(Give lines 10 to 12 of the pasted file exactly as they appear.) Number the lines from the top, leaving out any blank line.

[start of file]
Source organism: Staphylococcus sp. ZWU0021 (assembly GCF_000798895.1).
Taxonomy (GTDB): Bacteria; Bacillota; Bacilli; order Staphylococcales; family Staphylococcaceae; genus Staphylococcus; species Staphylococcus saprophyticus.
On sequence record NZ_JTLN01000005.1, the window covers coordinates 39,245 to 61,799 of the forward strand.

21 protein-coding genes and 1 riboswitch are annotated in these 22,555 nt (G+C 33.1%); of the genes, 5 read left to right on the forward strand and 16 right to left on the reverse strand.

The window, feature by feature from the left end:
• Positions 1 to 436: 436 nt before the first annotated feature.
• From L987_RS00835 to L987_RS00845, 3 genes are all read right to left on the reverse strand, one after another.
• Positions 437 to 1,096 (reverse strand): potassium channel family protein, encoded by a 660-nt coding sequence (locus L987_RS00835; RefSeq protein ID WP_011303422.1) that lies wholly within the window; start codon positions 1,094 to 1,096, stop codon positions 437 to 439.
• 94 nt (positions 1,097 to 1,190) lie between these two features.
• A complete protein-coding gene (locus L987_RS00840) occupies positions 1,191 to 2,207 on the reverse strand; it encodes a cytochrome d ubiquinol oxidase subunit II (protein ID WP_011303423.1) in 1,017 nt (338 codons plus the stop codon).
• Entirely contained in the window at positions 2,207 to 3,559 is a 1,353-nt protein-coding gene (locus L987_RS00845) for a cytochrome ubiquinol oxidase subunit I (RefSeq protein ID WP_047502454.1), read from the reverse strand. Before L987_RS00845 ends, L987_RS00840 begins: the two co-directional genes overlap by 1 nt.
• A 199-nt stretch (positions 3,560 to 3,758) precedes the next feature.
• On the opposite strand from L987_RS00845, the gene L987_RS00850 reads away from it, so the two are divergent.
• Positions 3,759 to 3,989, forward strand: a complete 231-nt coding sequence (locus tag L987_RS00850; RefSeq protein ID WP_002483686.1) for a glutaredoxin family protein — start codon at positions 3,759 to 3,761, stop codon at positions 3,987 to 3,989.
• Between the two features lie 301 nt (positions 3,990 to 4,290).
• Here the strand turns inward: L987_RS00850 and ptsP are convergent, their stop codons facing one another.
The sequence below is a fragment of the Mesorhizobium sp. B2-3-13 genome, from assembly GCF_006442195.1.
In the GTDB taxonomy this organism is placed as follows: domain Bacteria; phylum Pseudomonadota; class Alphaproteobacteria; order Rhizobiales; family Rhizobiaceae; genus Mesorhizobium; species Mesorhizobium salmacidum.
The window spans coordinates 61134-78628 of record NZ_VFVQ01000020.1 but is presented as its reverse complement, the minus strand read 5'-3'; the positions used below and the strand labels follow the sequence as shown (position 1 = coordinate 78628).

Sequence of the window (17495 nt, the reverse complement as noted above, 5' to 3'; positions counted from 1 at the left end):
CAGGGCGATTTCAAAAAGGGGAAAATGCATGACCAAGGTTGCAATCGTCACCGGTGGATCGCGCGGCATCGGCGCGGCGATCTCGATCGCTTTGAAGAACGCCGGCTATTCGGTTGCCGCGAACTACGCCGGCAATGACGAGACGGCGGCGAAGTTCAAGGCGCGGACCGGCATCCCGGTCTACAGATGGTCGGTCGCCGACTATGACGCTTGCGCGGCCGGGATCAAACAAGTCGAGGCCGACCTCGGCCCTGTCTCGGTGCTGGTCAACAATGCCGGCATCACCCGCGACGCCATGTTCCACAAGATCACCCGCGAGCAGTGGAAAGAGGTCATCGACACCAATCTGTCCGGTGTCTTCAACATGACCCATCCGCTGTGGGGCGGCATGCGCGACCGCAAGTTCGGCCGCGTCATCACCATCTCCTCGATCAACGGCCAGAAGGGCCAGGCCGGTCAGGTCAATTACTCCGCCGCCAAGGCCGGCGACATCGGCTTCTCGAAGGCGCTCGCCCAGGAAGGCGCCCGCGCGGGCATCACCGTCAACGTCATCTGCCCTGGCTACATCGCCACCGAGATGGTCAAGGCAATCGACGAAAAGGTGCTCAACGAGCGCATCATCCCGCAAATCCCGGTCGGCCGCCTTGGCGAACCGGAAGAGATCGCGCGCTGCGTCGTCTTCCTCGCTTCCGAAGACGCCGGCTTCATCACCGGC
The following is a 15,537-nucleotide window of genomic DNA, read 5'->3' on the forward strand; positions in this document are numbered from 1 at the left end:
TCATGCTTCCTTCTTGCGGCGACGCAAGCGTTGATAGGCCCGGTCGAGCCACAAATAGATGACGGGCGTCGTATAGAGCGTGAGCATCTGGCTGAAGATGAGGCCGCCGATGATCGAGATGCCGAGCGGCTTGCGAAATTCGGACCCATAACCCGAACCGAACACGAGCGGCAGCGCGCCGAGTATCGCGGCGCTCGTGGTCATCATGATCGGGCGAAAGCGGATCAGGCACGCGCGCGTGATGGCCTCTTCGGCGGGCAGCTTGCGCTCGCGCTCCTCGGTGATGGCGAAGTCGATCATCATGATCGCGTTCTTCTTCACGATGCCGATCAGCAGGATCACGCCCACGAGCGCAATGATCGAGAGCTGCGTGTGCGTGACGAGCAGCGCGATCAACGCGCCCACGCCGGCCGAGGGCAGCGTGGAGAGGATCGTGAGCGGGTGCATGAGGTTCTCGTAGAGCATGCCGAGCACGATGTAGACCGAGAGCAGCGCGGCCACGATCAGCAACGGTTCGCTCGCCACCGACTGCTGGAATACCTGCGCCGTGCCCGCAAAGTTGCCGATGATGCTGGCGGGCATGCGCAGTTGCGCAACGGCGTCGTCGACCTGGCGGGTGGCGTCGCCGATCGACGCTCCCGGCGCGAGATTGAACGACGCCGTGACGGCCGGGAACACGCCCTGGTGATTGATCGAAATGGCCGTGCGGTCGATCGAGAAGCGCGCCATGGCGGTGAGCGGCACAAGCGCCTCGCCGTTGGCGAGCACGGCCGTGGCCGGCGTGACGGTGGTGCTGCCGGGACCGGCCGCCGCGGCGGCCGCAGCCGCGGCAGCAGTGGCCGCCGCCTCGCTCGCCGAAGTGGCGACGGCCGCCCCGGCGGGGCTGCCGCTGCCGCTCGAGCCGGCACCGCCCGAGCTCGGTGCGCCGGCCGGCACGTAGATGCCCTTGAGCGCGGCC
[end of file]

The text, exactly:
• A complete protein-coding gene (locus L987_RS00840) occupies positions 1,191 to 2,207 on the reverse strand; it encodes a cytochrome d ubiquinol oxidase subunit II (protein ID WP_011303423.1) in 1,017 nt (338 codons plus the stop codon).
• Entirely contained in the window at positions 2,207 to 3,559 is a 1,353-nt protein-coding gene (locus L987_RS00845) for a cytochrome ubiquinol oxidase subunit I (RefSeq protein ID WP_047502454.1), read from the reverse strand. Before L987_RS00845 ends, L987_RS00840 begins: the two co-directional genes overlap by 1 nt.
• A 199-nt stretch (positions 3,560 to 3,758) precedes the next feature.